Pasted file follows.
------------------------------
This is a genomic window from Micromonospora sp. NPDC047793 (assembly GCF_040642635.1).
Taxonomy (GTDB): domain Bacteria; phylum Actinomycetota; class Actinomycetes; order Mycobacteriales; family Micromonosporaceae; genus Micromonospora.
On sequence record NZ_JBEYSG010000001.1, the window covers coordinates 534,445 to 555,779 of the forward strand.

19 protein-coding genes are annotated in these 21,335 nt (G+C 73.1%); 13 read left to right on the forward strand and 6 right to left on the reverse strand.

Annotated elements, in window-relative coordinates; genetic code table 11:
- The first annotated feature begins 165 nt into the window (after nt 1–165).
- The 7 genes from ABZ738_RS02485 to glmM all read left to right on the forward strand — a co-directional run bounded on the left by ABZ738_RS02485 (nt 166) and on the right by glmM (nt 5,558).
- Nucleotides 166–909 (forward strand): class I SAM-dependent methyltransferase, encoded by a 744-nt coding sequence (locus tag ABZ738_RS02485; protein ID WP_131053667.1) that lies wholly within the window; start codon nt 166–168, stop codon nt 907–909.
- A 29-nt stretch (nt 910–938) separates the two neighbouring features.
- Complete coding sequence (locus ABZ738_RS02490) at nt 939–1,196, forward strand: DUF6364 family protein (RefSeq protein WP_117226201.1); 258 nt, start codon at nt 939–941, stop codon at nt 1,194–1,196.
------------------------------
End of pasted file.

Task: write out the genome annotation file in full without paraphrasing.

This is a genomic window from Micromonospora sp. NPDC047793 (assembly GCF_040642635.1).
Taxonomy (GTDB): domain Bacteria; phylum Actinomycetota; class Actinomycetes; order Mycobacteriales; family Micromonosporaceae; genus Micromonospora.
On sequence record NZ_JBEYSG010000001.1, the window covers coordinates 534,445 to 555,779 of the forward strand.

19 protein-coding genes are annotated in these 21,335 nt (G+C 73.1%); 13 read left to right on the forward strand and 6 right to left on the reverse strand.

Annotated elements, in window-relative coordinates; genetic code table 11:
- The first annotated feature begins 165 nt into the window (after nt 1–165).
- The 7 genes from ABZ738_RS02485 to glmM all read left to right on the forward strand — a co-directional run bounded on the left by ABZ738_RS02485 (nt 166) and on the right by glmM (nt 5,558).
- Nucleotides 166–909 (forward strand): class I SAM-dependent methyltransferase, encoded by a 744-nt coding sequence (locus tag ABZ738_RS02485; protein ID WP_131053667.1) that lies wholly within the window; start codon nt 166–168, stop codon nt 907–909.
- A 29-nt stretch (nt 910–938) separates the two neighbouring features.
- Complete coding sequence (locus ABZ738_RS02490) at nt 939–1,196, forward strand: DUF6364 family protein (RefSeq protein WP_117226201.1); 258 nt, start codon at nt 939–941, stop codon at nt 1,194–1,196.